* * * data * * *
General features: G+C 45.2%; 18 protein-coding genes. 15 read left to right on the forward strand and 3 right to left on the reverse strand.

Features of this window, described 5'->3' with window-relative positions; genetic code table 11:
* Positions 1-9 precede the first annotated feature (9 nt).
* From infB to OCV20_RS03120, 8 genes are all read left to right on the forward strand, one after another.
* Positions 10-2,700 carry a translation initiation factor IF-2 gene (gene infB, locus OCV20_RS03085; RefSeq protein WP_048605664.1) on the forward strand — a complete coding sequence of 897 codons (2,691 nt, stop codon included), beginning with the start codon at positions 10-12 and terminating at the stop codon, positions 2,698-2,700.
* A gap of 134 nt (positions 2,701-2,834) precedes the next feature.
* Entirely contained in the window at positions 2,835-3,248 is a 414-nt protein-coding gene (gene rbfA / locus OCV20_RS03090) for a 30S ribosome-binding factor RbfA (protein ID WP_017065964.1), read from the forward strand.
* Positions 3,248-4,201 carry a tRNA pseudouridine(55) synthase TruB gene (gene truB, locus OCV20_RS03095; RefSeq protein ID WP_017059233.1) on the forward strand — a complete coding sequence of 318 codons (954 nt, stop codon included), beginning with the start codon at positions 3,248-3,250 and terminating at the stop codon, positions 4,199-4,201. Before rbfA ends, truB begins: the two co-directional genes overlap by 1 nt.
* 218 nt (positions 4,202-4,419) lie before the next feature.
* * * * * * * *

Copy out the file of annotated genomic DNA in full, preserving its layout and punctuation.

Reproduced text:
General features: G+C 45.2%; 18 protein-coding genes. 15 read left to right on the forward strand and 3 right to left on the reverse strand.

Features of this window, described 5'->3' with window-relative positions; genetic code table 11:
* Positions 1-9 precede the first annotated feature (9 nt).
* From infB to OCV20_RS03120, 8 genes are all read left to right on the forward strand, one after another.
* Positions 10-2,700 carry a translation initiation factor IF-2 gene (gene infB, locus OCV20_RS03085; RefSeq protein WP_048605664.1) on the forward strand — a complete coding sequence of 897 codons (2,691 nt, stop codon included), beginning with the start codon at positions 10-12 and terminating at the stop codon, positions 2,698-2,700.
* A gap of 134 nt (positions 2,701-2,834) precedes the next feature.
* Entirely contained in the window at positions 2,835-3,248 is a 414-nt protein-coding gene (gene rbfA / locus OCV20_RS03090) for a 30S ribosome-binding factor RbfA (protein ID WP_017065964.1), read from the forward strand.
* Positions 3,248-4,201 carry a tRNA pseudouridine(55) synthase TruB gene (gene truB, locus OCV20_RS03095; RefSeq protein ID WP_017059233.1) on the forward strand — a complete coding sequence of 318 codons (954 nt, stop codon included), beginning with the start codon at positions 3,248-3,250 and terminating at the stop codon, positions 4,199-4,201. Before rbfA ends, truB begins: the two co-directional genes overlap by 1 nt.
* 218 nt (positions 4,202-4,419) lie before the next feature.